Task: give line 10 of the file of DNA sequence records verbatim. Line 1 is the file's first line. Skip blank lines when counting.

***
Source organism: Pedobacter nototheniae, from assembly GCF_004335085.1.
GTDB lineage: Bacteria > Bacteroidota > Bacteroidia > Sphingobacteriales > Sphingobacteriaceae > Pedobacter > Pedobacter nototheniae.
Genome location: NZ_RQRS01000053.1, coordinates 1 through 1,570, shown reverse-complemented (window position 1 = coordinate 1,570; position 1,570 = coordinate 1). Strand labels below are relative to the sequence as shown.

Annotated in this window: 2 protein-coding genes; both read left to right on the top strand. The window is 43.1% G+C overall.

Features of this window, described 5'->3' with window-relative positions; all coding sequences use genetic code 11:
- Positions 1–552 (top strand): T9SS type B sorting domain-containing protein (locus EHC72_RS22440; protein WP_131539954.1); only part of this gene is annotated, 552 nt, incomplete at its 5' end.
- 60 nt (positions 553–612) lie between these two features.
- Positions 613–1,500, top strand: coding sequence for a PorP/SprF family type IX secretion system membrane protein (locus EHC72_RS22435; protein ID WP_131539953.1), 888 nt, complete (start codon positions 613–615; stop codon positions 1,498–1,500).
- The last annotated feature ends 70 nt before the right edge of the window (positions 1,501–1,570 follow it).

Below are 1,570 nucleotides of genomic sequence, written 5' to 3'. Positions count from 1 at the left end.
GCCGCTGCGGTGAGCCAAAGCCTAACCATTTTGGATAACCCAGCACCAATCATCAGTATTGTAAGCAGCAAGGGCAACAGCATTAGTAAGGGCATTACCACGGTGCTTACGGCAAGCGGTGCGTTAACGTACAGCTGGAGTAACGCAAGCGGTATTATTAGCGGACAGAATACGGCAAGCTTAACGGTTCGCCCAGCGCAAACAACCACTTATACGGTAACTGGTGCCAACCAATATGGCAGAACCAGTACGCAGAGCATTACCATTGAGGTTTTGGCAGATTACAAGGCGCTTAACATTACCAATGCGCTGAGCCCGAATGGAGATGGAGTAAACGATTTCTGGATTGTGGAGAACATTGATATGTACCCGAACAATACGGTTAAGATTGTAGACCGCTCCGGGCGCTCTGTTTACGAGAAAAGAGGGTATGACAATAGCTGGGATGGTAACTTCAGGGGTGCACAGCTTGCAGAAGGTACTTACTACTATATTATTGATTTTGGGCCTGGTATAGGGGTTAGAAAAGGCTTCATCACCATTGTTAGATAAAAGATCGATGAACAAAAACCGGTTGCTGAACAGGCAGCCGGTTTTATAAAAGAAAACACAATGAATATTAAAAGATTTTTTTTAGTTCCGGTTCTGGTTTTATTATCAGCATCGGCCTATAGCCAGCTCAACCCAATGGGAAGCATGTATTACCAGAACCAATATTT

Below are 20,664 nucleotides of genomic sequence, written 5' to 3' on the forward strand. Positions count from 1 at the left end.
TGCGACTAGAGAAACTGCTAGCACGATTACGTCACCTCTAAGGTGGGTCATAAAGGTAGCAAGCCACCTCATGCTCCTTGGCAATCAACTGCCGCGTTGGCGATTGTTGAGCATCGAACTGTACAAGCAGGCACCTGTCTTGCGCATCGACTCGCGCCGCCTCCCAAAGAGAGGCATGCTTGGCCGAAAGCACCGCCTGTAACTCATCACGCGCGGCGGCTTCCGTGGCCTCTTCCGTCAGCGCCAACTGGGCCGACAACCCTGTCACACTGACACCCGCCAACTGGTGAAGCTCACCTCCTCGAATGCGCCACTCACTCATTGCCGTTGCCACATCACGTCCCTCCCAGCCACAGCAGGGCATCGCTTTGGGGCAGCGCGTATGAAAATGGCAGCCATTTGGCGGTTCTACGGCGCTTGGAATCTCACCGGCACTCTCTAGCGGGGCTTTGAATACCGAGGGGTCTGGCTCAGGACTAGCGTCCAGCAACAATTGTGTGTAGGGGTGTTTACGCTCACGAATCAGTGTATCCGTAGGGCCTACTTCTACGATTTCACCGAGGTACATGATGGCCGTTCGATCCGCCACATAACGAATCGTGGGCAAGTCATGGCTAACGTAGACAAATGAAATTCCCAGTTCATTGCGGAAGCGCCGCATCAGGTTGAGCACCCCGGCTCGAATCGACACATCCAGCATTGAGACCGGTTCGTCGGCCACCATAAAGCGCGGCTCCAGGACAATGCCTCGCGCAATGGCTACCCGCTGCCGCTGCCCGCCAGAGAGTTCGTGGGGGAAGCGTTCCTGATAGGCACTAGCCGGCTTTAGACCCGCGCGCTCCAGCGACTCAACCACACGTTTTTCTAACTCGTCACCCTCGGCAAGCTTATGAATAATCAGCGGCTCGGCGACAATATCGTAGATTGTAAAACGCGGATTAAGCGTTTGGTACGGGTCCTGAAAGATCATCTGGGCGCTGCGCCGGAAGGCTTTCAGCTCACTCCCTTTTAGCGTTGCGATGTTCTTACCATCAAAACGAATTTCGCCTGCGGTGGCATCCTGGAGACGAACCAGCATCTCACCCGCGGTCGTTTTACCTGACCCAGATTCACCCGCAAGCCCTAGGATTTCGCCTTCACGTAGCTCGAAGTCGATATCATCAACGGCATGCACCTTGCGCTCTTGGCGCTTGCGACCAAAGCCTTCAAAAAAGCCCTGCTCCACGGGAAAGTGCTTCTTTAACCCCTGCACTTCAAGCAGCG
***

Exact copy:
Below are 1,570 nucleotides of genomic sequence, written 5' to 3'. Positions count from 1 at the left end.